Home Uncategorized Nausea When I Wake Up

Nausea When I Wake Up

by Clara Wynn
0 comment
Nausea When I Wake Up

Nausea When I Wake Up

Nausea When I Wake Up: I wake up every day with the feeling that my head will explode.  For those of us who have acid reflux, this feeling may be more intense than for others because we are used to sleeping propped up on pillows or sitting upright at night. But no matter how much sleep medication I take before bed, it doesn’t help. So why do I feel like my head is going to split open?

This happens most often when I’m lying down after dinner, but sometimes it happens while I’m driving home from work or cooking breakfast. The worst part is that I usually don’t even notice until I’ve sat there for ten minutes trying to figure out where all the blood went!

What Causes Nausea When You Wake Up?

The cause of these feelings is post-nasal drip (PND), which causes mucus from the sinuses to drain into the throat, and down into the stomach, especially in a reclined position, which can also lead to nausea, especially in the morning. PND occurs when fluid accumulates behind your nasal membranes due to irritated cells, causing them to swell. This irritation leads to an increase in mucus production, which becomes thicker and harder to clear. Acid reflux affects about half of Americans, so if you’re one of them, you know just how uncomfortable PND can make you feel.

One way to prevent PND is to use a neti pot to flush away some of the thickened mucus. Another common treatment is to blow your nose hard, which won’t actually improve things, since the congestion comes from behind your nostrils, not inside your nose. Nasal decongestants will dry your eyes and give temporary relief, but they aren’t very effective. If you suffer from hay fever, you may want to consider using antihistamines instead. And, unfortunately, there isn’t any cure for PND itself; however, medications such as Zantac 75 offer symptomatic relief.

If you find yourself waking up nauseated, try taking antacid tablets (like Tums) before you lie down. They should help settle your stomach, although your symptoms might get worse before they get better.

Some people find that adding chamomile tea to their diet helps calm their upset stomachs. Chamomile has been shown to reduce inflammation in the digestive tract. However, if you have high blood pressure, heartburn, GERD, ulcers, or kidney disease, consult your physician before drinking chamomile tea.

Here are some other tips that may help relieve nausea when you wake up:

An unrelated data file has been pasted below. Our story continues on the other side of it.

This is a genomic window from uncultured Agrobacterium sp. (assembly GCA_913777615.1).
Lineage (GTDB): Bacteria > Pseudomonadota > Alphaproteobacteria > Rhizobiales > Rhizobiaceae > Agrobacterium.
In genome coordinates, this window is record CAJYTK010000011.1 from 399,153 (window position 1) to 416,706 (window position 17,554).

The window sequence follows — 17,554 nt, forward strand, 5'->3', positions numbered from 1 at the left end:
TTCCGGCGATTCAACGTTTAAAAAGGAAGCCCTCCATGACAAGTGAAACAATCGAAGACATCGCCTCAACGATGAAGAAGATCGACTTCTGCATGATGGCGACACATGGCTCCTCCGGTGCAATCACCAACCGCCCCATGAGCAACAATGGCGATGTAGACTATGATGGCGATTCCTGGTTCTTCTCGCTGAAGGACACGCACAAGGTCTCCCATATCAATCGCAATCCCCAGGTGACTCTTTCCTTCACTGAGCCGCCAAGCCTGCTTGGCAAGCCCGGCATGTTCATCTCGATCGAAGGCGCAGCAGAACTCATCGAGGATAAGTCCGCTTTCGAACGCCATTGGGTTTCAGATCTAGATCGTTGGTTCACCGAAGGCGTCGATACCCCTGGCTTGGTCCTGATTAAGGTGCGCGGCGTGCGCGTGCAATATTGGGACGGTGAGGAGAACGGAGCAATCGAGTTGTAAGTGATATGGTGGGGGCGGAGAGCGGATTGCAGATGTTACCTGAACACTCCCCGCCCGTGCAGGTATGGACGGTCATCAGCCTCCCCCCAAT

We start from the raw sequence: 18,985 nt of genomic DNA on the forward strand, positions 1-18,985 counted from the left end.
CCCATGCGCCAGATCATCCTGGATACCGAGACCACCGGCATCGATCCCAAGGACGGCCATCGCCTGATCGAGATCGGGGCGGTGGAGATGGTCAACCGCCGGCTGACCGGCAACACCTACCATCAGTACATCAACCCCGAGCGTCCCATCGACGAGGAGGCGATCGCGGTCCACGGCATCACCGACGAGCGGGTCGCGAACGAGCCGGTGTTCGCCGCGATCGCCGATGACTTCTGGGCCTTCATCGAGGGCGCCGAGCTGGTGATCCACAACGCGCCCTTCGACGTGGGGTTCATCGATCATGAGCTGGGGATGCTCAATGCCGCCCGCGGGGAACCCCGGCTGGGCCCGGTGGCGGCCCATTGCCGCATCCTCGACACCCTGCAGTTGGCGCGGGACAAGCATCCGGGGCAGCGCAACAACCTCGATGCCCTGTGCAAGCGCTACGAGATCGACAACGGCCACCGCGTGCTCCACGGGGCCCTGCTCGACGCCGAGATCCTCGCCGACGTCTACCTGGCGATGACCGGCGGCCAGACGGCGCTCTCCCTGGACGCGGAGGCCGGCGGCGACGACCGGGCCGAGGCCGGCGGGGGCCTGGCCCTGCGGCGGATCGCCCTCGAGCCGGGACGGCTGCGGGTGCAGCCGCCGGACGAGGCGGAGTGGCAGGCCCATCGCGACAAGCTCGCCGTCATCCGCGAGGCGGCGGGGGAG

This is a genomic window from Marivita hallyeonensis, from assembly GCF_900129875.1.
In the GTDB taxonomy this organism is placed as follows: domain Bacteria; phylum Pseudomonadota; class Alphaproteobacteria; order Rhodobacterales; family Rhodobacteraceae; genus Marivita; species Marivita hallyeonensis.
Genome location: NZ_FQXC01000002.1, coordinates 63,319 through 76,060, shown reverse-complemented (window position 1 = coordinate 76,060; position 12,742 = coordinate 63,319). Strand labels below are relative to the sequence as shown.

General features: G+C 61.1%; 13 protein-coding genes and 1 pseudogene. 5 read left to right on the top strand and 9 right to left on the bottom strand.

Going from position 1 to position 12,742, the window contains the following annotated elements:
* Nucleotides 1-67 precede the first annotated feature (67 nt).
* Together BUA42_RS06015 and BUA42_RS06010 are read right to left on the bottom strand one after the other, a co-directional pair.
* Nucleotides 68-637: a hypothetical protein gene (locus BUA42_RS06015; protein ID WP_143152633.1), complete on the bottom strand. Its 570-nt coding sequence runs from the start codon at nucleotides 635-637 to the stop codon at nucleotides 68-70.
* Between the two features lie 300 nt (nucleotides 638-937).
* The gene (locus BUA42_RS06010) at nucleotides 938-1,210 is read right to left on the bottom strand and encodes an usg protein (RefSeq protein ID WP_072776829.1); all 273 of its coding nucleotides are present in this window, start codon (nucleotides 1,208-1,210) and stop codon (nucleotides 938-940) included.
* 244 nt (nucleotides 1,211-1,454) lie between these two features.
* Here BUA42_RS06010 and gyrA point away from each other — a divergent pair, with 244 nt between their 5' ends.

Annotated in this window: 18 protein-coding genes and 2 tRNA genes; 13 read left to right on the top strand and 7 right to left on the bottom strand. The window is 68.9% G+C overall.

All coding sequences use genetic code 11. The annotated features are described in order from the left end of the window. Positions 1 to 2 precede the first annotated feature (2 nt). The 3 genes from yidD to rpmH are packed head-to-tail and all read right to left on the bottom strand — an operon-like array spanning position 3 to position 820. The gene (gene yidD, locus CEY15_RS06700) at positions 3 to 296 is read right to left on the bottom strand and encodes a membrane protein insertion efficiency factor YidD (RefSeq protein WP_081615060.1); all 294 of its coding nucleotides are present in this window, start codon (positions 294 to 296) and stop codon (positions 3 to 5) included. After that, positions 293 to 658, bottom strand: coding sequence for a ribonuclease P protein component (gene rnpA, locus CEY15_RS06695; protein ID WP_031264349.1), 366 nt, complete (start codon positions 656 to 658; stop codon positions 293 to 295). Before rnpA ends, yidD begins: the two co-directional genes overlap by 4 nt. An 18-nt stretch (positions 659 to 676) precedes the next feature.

• Drink lots of water throughout the day.
  • Have a glass of milk right before meals.
  • Eat smaller meals frequently during the day.
  • Avoid caffeinated foods and drinks, such as coffee, soda, chocolate, or alcohol (which stimulates the secretion of gastric juices).
  • Don’t eat too close to bedtime.
  • Avoid smoking.
  • Stay hydrated by drinking plenty of fluids.
  • Wear loose fitting clothing made of breathable fabrics.
  • Take frequent breaks during periods of high stress.
  • Get enough exercise.
  • Try relaxation techniques.

Make sure you get enough protein (such as eggs, cheese, nuts, beans, seeds, fish) and carbohydrates (whole grains, fruits, vegetables, low-fat dairy products, lean meat, poultry).

How Can Nausea Be Controlled?

There are many ways to control nausea, including avoiding trigger foods, eating smaller meals, changing positions, getting fresh air, and reducing stress levels. Here are some suggestions for controlling nausea:

Avoid triggers. Some people with nausea find that certain trigger foods bring it on. These could include spicy food, citrus fruit, greasy/fried foods, fatty foods, caffeine, and tobacco. You might want to avoid these foods altogether or only eat small amounts.

Eat smaller meals several times a day. Eating three small meals rather than two larger ones gives your body time to process each meal. Also, eating regularly reduces your risk of developing irritable bowel syndrome (IBS).

Change positions. Lying flat on your back may exacerbate nausea by increasing the amount of air traveling through your gastrointestinal tract. Sitting up straight, propping your head up slightly, or bending over might help alleviate it.

Get fresh air. Going outside and breathing deeply can be helpful.
Reduce stress. Stress can aggravate nausea, so you’ll need to learn strategies to manage it. Meditation, yoga, deep breathing exercises, walking, and progressive muscle relaxation are good options.

Keep a journal. Keeping track of what you eat, when you ate it, and the sensations you experienced can help you recognize patterns. Then, you can start to change your behavior accordingly.

Try meditation. Yoga. Deep breathing exercises. Walking. Progressive muscle relaxation. All of these activities can help lower stress levels. In addition, they can help decrease intestinal gas buildup and improve digestion.

When I write articles like this, I am always surprised by the number of comments that say “nothing works” or “it gets better.” Well, maybe nothing does work for them, but surely something must have helped them somewhat. We’d love to hear your success stories! Tell us about it below.

If you enjoyed reading this article and would like to see similar ones,

Please check out this link!

You may also like

Leave a Comment